The rules for cumulative line graphs include the highest line shows the overall total, each line underneath shows the total of one of the parts that goes to make up the overall total.

[Screen shows a white line appear along the top of the highest column. Text on the screen reads, ‘35kg’. The light blue part of the column reads, ‘4kg’. The red part of the column reads, ‘15kg’. The green part of the column reads, ‘6kg’ and the purple part reads, ‘9kg’.]

When reading the graph, take each proportion and measure it as its own.

[Screen zooms in to the red part of the column graph, while the other parts of the graph fade away. A red line appears along the right edge of the column.]

Divergence bar charts. Divergence bar charts are used to show how measurements vary above and below an average, or some other value. Here we have an example of a divergence bar chart. Note, positive above the line and negative below the line.

[Text on screen reads, ‘Divergence bar chart’. On an imaginary horizontal line in the centre of the screen, columns in shades of blue appear, travelling upwards. Columns in different shades of red appear, travelling downwards. The screen shows an arrow pointing to the blue columns with the word, ‘Positive’. The screen shows an arrow pointing to the red columns with the word, ‘Negative’.]

Divergence bar charts are very useful when you want to illustrate change over time.

[Screen zooms into the graph. Years appear at the base of each column along the centre line, spanning from ‘2018’ to ‘2029’.]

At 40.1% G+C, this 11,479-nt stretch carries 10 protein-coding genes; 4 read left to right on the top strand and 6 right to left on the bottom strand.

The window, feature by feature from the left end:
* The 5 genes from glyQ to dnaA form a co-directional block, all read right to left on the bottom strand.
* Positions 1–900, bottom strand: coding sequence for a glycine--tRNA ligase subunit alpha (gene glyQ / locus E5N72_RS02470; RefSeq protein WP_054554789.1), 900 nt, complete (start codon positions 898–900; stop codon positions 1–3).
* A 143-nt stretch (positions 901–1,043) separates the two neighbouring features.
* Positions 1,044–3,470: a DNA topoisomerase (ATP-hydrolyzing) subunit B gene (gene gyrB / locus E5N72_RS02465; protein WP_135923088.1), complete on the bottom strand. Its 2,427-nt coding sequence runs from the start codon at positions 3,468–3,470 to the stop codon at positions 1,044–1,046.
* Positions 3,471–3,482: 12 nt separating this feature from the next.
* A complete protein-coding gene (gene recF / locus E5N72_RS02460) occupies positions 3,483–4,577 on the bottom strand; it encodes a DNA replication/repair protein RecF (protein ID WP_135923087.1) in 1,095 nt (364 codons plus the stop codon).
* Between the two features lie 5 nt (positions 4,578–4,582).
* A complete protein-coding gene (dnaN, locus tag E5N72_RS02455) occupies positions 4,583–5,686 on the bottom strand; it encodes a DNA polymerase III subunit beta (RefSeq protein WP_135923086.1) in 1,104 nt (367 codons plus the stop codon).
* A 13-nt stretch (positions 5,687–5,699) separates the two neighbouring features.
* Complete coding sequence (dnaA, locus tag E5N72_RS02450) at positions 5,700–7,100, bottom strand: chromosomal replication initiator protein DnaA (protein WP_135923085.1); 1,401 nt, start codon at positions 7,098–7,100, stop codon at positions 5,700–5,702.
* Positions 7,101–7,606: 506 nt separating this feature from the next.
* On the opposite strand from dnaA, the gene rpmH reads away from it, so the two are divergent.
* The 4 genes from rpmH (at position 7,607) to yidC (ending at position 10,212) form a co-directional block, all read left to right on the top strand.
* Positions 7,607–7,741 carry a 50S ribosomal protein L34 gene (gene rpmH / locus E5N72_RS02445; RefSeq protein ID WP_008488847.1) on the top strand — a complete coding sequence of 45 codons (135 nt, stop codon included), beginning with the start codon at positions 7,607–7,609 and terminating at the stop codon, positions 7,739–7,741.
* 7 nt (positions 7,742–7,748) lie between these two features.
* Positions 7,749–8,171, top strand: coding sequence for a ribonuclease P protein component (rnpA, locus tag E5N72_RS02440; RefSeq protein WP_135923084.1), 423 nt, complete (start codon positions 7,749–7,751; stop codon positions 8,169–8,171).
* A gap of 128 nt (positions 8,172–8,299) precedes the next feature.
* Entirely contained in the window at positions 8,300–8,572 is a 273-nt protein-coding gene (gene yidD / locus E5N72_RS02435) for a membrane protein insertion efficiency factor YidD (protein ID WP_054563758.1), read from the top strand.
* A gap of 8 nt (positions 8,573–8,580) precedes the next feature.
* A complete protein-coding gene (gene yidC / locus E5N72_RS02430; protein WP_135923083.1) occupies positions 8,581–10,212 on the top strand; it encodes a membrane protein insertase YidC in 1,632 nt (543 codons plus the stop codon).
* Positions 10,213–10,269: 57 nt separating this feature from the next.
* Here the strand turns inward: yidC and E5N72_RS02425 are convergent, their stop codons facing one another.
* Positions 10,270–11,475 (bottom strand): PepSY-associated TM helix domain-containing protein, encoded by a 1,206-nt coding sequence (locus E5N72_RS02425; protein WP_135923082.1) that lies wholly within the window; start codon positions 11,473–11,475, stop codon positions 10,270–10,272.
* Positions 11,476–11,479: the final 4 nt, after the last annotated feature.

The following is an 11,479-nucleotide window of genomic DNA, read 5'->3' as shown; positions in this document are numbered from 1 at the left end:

Finally, ternary graphs. These graphs show the relationship between three variables.

[Screen reads, ‘Ternary graph’ beside an image of a triangle with irregular shapes inside it. Each of the shapes are different colours. The 3 axes of the triangle are numbered ‘1’, ‘2’ and ‘3’. The edge of each axes is marked with numbers in tens from ‘10’ to ‘100’.]

This type of graph is commonly used to show soil composition at a location. The ternary graph has three axes. The total has to equal 100 to be accurate.

[Each of the irregular shapes inside the triangle become labelled with different types of soil. Each axis is labelled with, ‘clay %’, ‘silt %’ and ‘sand %’. The screen shows a circle appear around all three ‘100’ numbers in each corner of the triangle.]

The trick to reading ternary graphs is remembering the number angle corresponds with the line. Where your three lines meet, your answer will be.

[Screen shows 3 red lines appear from each axis of the triangle and meet in the centre. This area is labelled, ‘foam’.]

Thanks for watching.

[Text on screen reads, ‘Acknowledgements. NSW Geography K-10 syllabus © NSW Education Standards Authority (NESA) for and on behalf of the Crown in right of the State of New South Wales 2015. See the NESA website for additional copyright information. NSW Department of Education Curriculum Secondary Learners. Southern Cross School of Distance Education.’

The screen shows an Indigenous artwork. The artwork features a landscape with native Australian animals. It is titled, ‘Our Country’ by Garry Purchase. The text at the top of the screen reads, ‘Filming of these videos has taken place on Bundjalung land.’ Video concludes by displaying the NSW Government logo.]

[End of transcript]